BIODIVERSITY AND ITS CONSERVATION
- Rapidly expanding human population and activities, amplified by the power of technology, threaten to eliminate much of the diversity of the biosphere.
- Humans have become a natural force, levelling mountains, diverting rivers into new channels and causing soil erosion on the order of 25 billion metric tons worldwide per year.
- Humans destroy wildlife directly by over-harvesting animals and plants for food and commerce.
- These impacts initiate species extinction and the unique and complex characteristics of the biosphere may be permanently lost.
- Extinction is neither a new phenomenon nor a process caused only by humans.
- The geological record shows that a number of widespread biological catastrophes have caused mass extinctions from the Earth.
- The best known of these occurred 65 million years ago when “dinosaurs” disappeared, along with at least 50 percent of existing genera and 15 percent of marine animal families.
- An even greater disaster occurred at about 250 million years ago when two – thirds of all marine species and nearly half of all plant and animal families died out over a period of about 10,000 years.
Current Extinction Rates
- The rate at which species have been lost appears to have increased dramatically over the last one hundred years.
- Before humans became a major factor, extinction rates from natural causes appear to have been one species lost every five to ten years.
- Between 1600 and 1900 A.D., human activities seem to have been responsible for the extermination of about one species per year.
- During this century, especially since World War II, the rate of extinction appears to have accelerated to dozens or even hundreds of species per year.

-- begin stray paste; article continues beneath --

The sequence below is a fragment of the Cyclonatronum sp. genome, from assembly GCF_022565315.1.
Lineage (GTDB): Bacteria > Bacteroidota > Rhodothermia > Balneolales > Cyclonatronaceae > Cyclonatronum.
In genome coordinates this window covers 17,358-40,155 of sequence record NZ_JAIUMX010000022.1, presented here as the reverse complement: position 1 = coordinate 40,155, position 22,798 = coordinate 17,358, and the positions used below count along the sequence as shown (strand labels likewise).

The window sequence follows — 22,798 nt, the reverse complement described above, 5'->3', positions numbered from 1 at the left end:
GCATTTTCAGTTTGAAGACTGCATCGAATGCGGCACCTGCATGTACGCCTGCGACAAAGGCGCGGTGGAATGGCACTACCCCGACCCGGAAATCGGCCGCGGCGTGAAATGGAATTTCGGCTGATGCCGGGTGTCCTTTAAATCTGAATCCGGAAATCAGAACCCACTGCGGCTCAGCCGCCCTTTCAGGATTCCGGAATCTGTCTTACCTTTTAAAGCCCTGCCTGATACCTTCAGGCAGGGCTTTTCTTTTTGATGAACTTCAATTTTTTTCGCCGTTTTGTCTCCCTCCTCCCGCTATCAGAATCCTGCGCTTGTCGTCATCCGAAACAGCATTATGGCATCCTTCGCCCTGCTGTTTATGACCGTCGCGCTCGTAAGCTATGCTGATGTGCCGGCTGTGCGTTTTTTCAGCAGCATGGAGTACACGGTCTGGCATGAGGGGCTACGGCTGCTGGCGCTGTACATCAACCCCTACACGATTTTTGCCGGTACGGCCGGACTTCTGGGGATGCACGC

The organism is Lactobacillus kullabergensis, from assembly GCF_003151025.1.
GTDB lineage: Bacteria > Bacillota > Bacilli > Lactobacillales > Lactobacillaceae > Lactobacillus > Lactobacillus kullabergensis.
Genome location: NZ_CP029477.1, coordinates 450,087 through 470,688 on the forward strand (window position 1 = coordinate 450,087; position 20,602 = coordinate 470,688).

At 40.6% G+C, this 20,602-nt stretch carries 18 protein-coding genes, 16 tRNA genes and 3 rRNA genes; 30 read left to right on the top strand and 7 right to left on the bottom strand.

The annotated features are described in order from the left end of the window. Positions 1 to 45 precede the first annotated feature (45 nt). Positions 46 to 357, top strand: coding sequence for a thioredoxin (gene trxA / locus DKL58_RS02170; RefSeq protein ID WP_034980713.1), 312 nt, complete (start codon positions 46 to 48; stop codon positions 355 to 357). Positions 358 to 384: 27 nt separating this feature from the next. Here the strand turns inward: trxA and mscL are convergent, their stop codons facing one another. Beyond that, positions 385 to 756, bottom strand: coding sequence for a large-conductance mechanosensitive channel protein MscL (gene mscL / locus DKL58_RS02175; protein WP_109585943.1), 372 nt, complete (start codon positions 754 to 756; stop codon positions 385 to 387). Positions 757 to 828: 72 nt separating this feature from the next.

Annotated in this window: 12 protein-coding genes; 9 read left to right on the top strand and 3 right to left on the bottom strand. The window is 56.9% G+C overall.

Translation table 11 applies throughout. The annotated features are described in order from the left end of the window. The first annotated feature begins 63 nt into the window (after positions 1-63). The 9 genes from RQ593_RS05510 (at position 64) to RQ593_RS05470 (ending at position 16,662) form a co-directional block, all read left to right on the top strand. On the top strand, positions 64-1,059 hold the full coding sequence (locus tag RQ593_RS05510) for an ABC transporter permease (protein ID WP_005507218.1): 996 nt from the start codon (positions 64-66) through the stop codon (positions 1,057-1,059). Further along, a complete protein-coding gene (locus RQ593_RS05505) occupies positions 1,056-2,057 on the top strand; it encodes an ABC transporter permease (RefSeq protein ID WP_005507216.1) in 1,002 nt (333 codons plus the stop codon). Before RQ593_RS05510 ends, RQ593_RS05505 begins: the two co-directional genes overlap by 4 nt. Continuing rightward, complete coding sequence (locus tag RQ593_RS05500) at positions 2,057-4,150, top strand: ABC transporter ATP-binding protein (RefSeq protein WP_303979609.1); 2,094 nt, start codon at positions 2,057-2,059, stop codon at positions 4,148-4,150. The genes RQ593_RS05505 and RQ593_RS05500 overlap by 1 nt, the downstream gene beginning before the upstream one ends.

- Destruction of tropical forests; coral reefs, estuaries, marshes, and other biologically rich ecosystems threaten to eliminate millions of species in a human-caused mass extinction that could rival those of geologic history.
- It has been suggested that millions of species could be lost in the next few years if this destruction continues.
- The first population increase was about a million years ago and the discovery of fire and the invention of tools that enabled our ancestors to be a more effective society.
- Expansion of growth, of which we are a part, was stimulated by the scientific and industrial revolution.
- If the present trend continues, the world in 2100 will be more crowded, more polluted, less stable ecologically and more vulnerable to disruption.
- There are three points worth making about the capacity which is fundamental to our understanding of current dilemmas in managing the Earth system.
- We are animals, with the same basic biological limitations of birth, growth, reproduction and death of other animals and with the same basic competitive drives towards the acquisition of material resources.
- Passenger Pigeon: The last member of this species died in Cincinnati zoo in 1947.
- Overhunting and habitat disruption caused their extinction.
- Green pitcher Plant – Insectivorous plants: Only about 1000 plants remain because of habitat destruction.
- African violet these familiar house plants have almost totally disappeared from their native habitat in South Africa
- Siberian Tiger: These Siberian large cats are endangered in the world
- Black rhinoceros originally there were about one million rhinoceros in Africa and now there are fewer than 4000 Poachers kill them for their horns.
Wonders of nature
- Chimpanzee This Chimpanzee is using a strict to trick tasty termites out of their nest.
- If it used its fingers instead, the termites would bite them.
- Aya – Aye During the day, the rare aya – aye sleeps in a nest in the trees.
- It spends the night digging insects out of tree bark with its long third finger.
- To find out where the insects are, it has to listen carefully with its big ears.
- Leopards They are covered with black spots, which help to hide them when they sit up in the shady jungle trees.